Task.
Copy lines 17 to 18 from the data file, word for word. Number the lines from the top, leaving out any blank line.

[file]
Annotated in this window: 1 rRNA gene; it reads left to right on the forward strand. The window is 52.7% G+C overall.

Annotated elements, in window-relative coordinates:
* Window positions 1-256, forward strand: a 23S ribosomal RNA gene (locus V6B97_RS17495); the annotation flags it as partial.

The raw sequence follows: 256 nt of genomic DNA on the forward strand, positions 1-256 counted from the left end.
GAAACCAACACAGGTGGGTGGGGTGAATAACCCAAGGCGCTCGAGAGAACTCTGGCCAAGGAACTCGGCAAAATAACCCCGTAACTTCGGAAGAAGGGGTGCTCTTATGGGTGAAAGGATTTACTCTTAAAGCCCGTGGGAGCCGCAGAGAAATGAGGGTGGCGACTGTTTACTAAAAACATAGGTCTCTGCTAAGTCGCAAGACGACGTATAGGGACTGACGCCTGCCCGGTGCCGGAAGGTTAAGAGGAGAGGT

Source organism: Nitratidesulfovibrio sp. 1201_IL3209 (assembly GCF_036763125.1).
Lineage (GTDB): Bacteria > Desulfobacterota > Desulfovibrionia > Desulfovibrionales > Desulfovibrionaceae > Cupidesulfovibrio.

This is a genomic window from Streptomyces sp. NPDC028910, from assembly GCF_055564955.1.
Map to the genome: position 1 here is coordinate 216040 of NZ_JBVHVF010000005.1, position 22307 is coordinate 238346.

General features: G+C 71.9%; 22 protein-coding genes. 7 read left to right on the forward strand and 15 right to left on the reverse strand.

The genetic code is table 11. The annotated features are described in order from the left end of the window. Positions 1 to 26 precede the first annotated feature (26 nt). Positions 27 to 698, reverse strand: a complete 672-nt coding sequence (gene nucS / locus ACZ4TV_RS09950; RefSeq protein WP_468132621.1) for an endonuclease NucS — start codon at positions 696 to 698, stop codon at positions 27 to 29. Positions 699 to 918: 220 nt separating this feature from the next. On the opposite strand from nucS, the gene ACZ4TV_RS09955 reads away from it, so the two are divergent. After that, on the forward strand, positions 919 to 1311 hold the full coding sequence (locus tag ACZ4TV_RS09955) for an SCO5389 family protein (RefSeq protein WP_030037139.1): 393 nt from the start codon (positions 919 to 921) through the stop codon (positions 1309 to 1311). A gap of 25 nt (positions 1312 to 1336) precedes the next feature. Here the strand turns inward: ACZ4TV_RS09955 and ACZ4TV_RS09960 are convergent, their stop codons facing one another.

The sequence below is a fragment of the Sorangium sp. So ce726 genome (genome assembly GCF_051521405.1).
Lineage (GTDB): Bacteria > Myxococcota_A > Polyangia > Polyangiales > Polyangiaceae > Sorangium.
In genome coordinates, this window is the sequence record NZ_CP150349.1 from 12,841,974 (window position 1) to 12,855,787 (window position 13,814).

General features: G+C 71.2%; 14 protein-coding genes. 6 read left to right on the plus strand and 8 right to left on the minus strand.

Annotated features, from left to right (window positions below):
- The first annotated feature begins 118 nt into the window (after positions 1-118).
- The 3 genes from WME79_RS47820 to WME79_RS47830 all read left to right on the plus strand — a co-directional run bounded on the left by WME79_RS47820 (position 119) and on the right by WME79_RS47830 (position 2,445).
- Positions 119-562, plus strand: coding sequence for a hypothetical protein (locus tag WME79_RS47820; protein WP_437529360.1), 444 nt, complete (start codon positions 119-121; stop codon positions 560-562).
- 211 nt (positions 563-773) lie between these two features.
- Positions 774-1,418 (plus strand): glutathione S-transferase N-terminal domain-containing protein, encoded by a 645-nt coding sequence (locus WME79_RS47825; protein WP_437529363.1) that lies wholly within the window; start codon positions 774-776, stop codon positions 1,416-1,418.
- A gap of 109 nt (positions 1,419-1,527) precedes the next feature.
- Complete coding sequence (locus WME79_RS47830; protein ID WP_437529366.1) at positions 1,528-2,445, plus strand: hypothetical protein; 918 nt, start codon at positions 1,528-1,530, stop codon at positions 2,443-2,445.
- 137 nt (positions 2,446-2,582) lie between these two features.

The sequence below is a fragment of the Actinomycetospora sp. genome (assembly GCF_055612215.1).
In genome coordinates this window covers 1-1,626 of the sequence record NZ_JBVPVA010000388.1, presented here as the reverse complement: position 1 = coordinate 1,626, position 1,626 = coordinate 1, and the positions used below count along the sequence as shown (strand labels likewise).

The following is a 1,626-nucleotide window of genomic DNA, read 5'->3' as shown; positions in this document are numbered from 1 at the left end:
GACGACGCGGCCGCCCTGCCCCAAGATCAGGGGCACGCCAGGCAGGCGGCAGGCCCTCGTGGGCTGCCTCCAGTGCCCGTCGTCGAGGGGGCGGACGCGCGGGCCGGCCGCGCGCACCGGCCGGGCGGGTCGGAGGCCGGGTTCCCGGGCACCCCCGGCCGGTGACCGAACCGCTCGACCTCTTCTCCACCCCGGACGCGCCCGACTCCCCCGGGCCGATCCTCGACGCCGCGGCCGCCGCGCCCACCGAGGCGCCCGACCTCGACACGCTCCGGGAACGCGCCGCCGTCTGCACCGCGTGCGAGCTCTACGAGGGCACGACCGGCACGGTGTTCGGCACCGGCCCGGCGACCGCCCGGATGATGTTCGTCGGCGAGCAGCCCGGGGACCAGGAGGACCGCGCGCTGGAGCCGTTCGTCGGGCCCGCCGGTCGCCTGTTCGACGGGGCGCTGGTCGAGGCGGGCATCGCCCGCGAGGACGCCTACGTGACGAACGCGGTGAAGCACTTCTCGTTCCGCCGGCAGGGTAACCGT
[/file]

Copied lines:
- The first annotated feature begins 118 nt into the window (after positions 1-118).
- The 3 genes from WME79_RS47820 to WME79_RS47830 all read left to right on the plus strand — a co-directional run bounded on the left by WME79_RS47820 (position 119) and on the right by WME79_RS47830 (position 2,445).